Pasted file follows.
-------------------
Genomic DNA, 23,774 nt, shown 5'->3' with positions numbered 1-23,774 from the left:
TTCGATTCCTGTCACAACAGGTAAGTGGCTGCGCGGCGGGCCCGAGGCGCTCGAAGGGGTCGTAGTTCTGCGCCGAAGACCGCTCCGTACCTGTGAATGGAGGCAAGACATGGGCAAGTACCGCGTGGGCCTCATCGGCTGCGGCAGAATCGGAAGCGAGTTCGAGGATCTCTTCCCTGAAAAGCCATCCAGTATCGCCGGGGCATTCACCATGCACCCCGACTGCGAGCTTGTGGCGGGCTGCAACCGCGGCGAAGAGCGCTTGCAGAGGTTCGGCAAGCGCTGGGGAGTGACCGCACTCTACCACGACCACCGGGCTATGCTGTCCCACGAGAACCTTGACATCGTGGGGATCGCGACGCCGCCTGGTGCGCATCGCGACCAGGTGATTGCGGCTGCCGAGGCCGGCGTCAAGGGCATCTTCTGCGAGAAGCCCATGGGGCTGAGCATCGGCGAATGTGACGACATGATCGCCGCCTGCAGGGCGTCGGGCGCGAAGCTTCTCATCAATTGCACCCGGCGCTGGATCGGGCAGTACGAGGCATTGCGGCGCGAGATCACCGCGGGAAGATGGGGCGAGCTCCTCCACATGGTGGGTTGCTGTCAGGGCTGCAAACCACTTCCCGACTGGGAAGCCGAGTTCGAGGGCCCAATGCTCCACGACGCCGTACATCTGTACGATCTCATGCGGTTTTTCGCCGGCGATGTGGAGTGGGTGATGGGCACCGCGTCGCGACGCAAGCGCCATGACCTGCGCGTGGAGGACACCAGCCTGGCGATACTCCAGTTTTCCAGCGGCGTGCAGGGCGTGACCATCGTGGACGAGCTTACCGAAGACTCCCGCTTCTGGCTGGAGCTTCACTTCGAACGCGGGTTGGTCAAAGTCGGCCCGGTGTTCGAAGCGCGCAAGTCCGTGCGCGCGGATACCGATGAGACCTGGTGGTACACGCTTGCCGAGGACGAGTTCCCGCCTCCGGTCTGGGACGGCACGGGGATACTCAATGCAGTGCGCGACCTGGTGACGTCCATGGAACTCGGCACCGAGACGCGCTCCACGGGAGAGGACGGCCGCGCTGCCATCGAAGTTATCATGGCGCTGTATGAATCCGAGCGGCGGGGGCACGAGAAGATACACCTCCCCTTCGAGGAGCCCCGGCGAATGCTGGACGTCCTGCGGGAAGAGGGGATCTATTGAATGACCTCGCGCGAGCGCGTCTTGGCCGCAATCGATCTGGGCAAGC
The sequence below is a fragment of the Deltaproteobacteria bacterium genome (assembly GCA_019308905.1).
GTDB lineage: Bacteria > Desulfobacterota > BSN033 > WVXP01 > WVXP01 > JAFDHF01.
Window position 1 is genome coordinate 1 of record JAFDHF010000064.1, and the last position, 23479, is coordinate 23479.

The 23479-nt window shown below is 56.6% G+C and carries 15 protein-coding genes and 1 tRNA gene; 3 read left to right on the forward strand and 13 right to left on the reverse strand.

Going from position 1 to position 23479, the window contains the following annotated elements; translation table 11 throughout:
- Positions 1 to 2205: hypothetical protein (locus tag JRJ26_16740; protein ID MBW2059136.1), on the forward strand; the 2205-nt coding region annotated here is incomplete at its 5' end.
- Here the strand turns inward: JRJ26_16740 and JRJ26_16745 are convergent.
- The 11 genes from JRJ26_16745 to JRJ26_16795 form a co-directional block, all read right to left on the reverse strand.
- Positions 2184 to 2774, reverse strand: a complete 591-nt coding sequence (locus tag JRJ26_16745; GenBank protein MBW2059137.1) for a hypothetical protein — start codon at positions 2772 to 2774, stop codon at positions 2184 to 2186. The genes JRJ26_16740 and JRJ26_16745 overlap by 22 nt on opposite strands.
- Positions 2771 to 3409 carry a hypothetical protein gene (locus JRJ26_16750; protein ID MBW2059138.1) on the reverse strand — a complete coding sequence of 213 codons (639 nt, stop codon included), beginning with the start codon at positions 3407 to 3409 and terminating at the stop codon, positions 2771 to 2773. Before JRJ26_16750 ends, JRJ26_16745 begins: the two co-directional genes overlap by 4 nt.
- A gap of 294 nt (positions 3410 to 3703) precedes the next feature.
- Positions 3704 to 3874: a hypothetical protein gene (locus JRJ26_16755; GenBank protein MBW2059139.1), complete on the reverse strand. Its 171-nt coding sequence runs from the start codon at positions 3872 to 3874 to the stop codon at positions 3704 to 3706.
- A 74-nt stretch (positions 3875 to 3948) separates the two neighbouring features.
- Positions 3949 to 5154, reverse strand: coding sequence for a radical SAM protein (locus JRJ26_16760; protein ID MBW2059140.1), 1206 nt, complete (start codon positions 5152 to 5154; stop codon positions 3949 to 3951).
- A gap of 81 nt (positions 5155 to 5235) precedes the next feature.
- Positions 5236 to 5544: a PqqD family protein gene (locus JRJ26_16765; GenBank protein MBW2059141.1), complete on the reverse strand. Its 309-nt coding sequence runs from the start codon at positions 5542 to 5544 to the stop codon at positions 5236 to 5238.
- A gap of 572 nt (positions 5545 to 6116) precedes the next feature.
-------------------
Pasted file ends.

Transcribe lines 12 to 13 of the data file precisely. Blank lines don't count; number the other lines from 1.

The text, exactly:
- Positions 2771 to 3409 carry a hypothetical protein gene (locus JRJ26_16750; protein ID MBW2059138.1) on the reverse strand — a complete coding sequence of 213 codons (639 nt, stop codon included), beginning with the start codon at positions 3407 to 3409 and terminating at the stop codon, positions 2771 to 2773. Before JRJ26_16750 ends, JRJ26_16745 begins: the two co-directional genes overlap by 4 nt.
- A gap of 294 nt (positions 3410 to 3703) precedes the next feature.